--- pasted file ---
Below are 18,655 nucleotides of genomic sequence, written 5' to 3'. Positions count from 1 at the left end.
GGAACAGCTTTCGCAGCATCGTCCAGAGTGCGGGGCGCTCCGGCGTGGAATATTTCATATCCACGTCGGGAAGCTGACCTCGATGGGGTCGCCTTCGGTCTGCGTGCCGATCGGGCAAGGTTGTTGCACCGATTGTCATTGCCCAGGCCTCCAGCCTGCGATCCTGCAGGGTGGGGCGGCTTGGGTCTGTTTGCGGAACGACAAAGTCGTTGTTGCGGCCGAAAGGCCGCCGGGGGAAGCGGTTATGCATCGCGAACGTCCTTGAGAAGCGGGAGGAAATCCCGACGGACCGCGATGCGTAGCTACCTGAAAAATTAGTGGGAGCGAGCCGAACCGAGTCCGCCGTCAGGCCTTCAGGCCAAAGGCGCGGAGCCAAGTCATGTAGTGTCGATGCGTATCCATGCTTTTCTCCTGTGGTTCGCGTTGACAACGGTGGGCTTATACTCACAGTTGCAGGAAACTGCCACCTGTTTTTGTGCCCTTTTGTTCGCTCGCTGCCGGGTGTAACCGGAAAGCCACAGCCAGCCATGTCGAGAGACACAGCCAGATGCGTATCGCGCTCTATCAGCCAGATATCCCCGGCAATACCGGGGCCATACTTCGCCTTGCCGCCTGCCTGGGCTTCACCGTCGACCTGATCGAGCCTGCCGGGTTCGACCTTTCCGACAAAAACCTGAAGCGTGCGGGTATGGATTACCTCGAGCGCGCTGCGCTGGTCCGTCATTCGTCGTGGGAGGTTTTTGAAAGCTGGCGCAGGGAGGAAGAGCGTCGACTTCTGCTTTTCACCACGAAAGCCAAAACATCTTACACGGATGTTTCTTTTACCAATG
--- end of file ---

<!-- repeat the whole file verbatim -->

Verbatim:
Below are 18,655 nucleotides of genomic sequence, written 5' to 3'. Positions count from 1 at the left end.
GGAACAGCTTTCGCAGCATCGTCCAGAGTGCGGGGCGCTCCGGCGTGGAATATTTCATATCCACGTCGGGAAGCTGACCTCGATGGGGTCGCCTTCGGTCTGCGTGCCGATCGGGCAAGGTTGTTGCACCGATTGTCATTGCCCAGGCCTCCAGCCTGCGATCCTGCAGGGTGGGGCGGCTTGGGTCTGTTTGCGGAACGACAAAGTCGTTGTTGCGGCCGAAAGGCCGCCGGGGGAAGCGGTTATGCATCGCGAACGTCCTTGAGAAGCGGGAGGAAATCCCGACGGACCGCGATGCGTAGCTACCTGAAAAATTAGTGGGAGCGAGCCGAACCGAGTCCGCCGTCAGGCCTTCAGGCCAAAGGCGCGGAGCCAAGTCATGTAGTGTCGATGCGTATCCATGCTTTTCTCCTGTGGTTCGCGTTGACAACGGTGGGCTTATACTCACAGTTGCAGGAAACTGCCACCTGTTTTTGTGCCCTTTTGTTCGCTCGCTGCCGGGTGTAACCGGAAAGCCACAGCCAGCCATGTCGAGAGACACAGCCAGATGCGTATCGCGCTCTATCAGCCAGATATCCCCGGCAATACCGGGGCCATACTTCGCCTTGCCGCCTGCCTGGGCTTCACCGTCGACCTGATCGAGCCTGCCGGGTTCGACCTTTCCGACAAAAACCTGAAGCGTGCGGGTATGGATTACCTCGAGCGCGCTGCGCTGGTCCGTCATTCGTCGTGGGAGGTTTTTGAAAGCTGGCGCAGGGAGGAAGAGCGTCGACTTCTGCTTTTCACCACGAAAGCCAAAACATCTTACACGGATGTTTCTTTTACCAATG